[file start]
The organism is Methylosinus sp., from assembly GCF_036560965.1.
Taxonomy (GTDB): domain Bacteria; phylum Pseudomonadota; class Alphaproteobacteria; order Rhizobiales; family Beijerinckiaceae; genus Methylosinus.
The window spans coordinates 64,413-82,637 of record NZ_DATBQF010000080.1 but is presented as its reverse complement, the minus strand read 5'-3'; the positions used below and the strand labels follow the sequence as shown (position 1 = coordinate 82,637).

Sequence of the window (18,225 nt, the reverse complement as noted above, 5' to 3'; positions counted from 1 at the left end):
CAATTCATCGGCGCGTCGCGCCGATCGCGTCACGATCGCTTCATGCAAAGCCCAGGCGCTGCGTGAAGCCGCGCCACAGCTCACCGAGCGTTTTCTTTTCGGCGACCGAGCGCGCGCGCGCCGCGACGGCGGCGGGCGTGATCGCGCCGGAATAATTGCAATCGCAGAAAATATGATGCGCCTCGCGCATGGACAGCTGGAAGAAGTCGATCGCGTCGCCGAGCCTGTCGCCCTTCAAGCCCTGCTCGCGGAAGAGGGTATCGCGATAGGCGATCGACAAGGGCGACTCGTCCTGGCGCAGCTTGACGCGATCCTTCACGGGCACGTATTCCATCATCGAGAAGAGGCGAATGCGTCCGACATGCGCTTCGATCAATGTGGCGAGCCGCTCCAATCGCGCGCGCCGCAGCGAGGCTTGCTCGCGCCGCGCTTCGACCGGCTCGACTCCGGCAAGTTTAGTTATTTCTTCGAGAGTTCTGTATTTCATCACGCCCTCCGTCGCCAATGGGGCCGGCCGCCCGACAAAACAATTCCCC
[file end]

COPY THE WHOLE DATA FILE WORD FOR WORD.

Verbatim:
The organism is Methylosinus sp., from assembly GCF_036560965.1.
Taxonomy (GTDB): domain Bacteria; phylum Pseudomonadota; class Alphaproteobacteria; order Rhizobiales; family Beijerinckiaceae; genus Methylosinus.
The window spans coordinates 64,413-82,637 of record NZ_DATBQF010000080.1 but is presented as its reverse complement, the minus strand read 5'-3'; the positions used below and the strand labels follow the sequence as shown (position 1 = coordinate 82,637).

Sequence of the window (18,225 nt, the reverse complement as noted above, 5' to 3'; positions counted from 1 at the left end):
CAATTCATCGGCGCGTCGCGCCGATCGCGTCACGATCGCTTCATGCAAAGCCCAGGCGCTGCGTGAAGCCGCGCCACAGCTCACCGAGCGTTTTCTTTTCGGCGACCGAGCGCGCGCGCGCCGCGACGGCGGCGGGCGTGATCGCGCCGGAATAATTGCAATCGCAGAAAATATGATGCGCCTCGCGCATGGACAGCTGGAAGAAGTCGATCGCGTCGCCGAGCCTGTCGCCCTTCAAGCCCTGCTCGCGGAAGAGGGTATCGCGATAGGCGATCGACAAGGGCGACTCGTCCTGGCGCAGCTTGACGCGATCCTTCACGGGCACGTATTCCATCATCGAGAAGAGGCGAATGCGTCCGACATGCGCTTCGATCAATGTGGCGAGCCGCTCCAATCGCGCGCGCCGCAGCGAGGCTTGCTCGCGCCGCGCTTCGACCGGCTCGACTCCGGCAAGTTTAGTTATTTCTTCGAGAGTTCTGTATTTCATCACGCCCTCCGTCGCCAATGGGGCCGGCCGCCCGACAAAACAATTCCCC